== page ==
Dry, fruity wines help give grenache its day in the sun
By Dave DeSimone
Published: Tuesday, Sept. 11, 2012, 8:56 p.m.
In the world of red wines, cabernet sauvignon attracts the lion's share of attention as the star in juggernaut regions such as Bordeaux and Napa Valley. Pinot noir holds its own based on Burgundy's glamour and winemakers' endless fascination with the “heartbreak” grape.
Grenache noir, the world's most widely planted red-skinned grape, typically receives little adulation — especially since it melds easily into tasty blends with syrah and mourvèdre . No matter.
Passionate grenache noir fans of the world, unite. International Grenache Day occurs Sept. 21.
The idea grew out of the inaugural 2010 Grenache Symposium in France's Rhône Valley, which has extensive plantings of grenache noir, and its white counterpart, grenache blanc. Hundreds of representatives from 22 countries convened to debate and highlight grenache's distinctive personalities, while creating a blueprint for transforming grenache noir from the “unsung hero of the red wine world.”
The symposium emphasized that old, gnarly grenache noir vines with low yields can produce wines of terrific character and distinction. Certainly, bottles from the likes of Château Rayas in Châteauneuf-du-Pape buttress this point in compelling fashion.
Secondly, in this era of fluctuating temperatures, the symposium noted grenache noir's heat resistance. Because the vines ripen relatively late, the grapes actually do best in hot, dry climates. And when growers avoid “over cropping” with high yields, grenache noir on its own produces spicy, red-fruit flavors with robust alcohol and good balance.
In America, the Rhône Rangers, a nonprofit group dedicated to promoting Rhône varieties such as grenache noir, will recognize International Grenache Day by convening four intriguing tasting events in Paso Robles, Sacramento, Santa Cruz and Santa Rosa, Calif. Admission will be free with donations suggested to support the Rhône Rangers' mission. (See www.rhonerangers.org for details.)
Don't sweat it, though, if you can't make it to the Left Coast on Sept. 21. Just fire up the grill for burgers, steaks, or grilled salmon, and then uncork — or unscrew — the following tasty grenache noir-based wines at home.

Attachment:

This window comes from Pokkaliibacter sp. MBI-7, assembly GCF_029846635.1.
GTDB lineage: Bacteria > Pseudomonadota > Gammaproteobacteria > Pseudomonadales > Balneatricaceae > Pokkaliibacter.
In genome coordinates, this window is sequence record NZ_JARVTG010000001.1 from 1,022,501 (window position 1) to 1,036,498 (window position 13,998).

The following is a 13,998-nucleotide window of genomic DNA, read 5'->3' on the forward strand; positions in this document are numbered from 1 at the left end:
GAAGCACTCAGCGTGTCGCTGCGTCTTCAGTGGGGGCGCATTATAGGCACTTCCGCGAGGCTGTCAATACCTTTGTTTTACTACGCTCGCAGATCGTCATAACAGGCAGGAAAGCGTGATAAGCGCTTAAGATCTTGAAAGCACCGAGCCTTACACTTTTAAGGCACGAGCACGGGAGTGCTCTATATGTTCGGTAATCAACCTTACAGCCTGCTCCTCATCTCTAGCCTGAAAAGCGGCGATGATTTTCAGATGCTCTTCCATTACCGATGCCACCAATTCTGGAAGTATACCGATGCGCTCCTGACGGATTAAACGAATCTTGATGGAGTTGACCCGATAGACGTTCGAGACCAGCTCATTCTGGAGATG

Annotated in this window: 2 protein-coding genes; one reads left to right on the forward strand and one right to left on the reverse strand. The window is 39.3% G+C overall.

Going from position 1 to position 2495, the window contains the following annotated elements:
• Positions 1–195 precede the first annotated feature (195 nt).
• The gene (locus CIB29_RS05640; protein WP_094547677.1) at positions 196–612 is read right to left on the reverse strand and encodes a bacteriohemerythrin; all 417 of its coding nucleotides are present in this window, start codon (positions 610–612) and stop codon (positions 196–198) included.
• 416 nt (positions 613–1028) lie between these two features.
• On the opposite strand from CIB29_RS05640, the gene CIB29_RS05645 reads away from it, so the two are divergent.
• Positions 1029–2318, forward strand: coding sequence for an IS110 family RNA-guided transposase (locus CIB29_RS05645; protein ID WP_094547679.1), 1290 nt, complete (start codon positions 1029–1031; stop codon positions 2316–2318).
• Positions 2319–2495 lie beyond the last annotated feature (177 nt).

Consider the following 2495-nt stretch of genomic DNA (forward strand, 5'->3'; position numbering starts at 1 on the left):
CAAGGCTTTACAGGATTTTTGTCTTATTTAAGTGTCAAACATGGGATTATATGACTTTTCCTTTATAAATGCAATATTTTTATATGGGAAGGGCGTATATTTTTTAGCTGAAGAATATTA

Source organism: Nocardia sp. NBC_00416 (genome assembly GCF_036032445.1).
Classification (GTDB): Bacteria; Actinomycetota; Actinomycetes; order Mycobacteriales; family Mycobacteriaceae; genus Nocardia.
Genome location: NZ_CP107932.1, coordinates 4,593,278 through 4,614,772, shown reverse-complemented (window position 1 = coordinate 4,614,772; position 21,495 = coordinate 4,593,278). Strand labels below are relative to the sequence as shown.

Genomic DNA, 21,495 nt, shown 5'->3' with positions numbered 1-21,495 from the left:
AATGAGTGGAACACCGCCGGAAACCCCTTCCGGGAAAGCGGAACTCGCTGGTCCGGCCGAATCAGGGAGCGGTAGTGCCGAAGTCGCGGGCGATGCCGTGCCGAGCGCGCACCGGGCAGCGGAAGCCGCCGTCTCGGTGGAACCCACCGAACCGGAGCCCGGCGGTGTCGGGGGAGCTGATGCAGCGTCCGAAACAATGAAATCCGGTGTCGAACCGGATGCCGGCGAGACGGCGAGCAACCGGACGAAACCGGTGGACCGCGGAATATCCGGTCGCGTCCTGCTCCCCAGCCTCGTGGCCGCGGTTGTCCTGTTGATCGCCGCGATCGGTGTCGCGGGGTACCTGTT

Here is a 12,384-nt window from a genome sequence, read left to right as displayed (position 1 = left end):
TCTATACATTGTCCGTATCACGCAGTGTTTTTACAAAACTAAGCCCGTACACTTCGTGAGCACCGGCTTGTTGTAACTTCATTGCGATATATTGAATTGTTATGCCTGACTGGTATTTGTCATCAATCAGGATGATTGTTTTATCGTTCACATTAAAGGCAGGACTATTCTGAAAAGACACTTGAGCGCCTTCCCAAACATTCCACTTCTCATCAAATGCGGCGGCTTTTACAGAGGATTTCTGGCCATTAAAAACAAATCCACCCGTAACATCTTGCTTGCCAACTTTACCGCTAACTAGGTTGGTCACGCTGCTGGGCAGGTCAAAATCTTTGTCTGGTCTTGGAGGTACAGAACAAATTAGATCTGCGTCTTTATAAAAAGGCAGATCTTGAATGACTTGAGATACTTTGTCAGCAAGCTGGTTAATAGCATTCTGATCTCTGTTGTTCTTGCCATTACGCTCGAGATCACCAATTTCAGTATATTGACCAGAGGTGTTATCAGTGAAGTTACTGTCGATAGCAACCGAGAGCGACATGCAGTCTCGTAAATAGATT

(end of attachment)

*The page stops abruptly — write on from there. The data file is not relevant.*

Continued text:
2009 Pierre Fine Grenat Grenache Noir, Pays D'Oc, France (Luxury 32500; Chairman's Selection, on sale: $11.99): France's southern Languedoc-Roussillon, a massive region ranging from the Rhône Valley in the East along the Mediterranean Coast to the Spanish Catalonia border in the West, boasts extensive plantings of aged, head-pruned grenache noir “bush” vines. Because the vines receive no irrigation, they struggle, but they produce concentrated, aromatic fruit, especially when grown in clay and limestone soils.
In this case, winemaker Eric Monnin scours the “terroir” in search of promising old vines. After establishing working relationships with growers, he advises on limiting yields and maintaining proper acidity to balance the fruit and retain freshness.
Monnin then tastes and purchases select lots of each vintage's new wines. He creates a final, blended wine reflecting a soft, fruity grenache noir style. After finishing the blend in oak barrels, he bottles a “classique” regional representation of grenache noir.
This wine's garnet color unfolds sweet red fruit and plum aromas with spicy notes. The round, red-fruit flavors balance with subtle oak notes and soft tannins through a dry, fruity finish. Recommended.
2008 Los Pinos Grenache “Old Vines,” Calatayud, Spain (Luxury 21542; $13.99): Head-pruned “bush” vines averaging over 40 years in age provide the grapes for this nifty wine. The vines grow at high altitudes where relatively cool nights help the fruit retain acidity.
In addition, the vines toil primarily on well-drained, infertile slopes comprised of granite, black slate and quartz. The resulting fruit retains aromatic complexity and intriguing flavors that carry over in the wine.
The ruby color offers plum aromas with spicy notes from aging in French oak barrels. Fresh, ripe red fruit unfolds in the glass with pleasant oak accents and smooth tannins. Recommended.
2010 Bonny Doon Vineyard Clos de Gilroy, Grenache, Central Coast, California (Luxury 45640; $18.99): OK, so iconoclastic winemaker Randall Grahm blends in a little cinsault and syrah with the grenache. Even so, the wine honors grenache noir's vivacious esprit with a gentle winemaking touch and joyous style.
The garnet color delivers strawberry and straw aromas leading to juicy, delicious red-fruit flavors. Fresh acidity and smooth tannins provide just enough backbone. Highly recommended.
Dave DeSimone is the wine columnist for Trib Total Media. He can be reached at firstname.lastname@example.org.�
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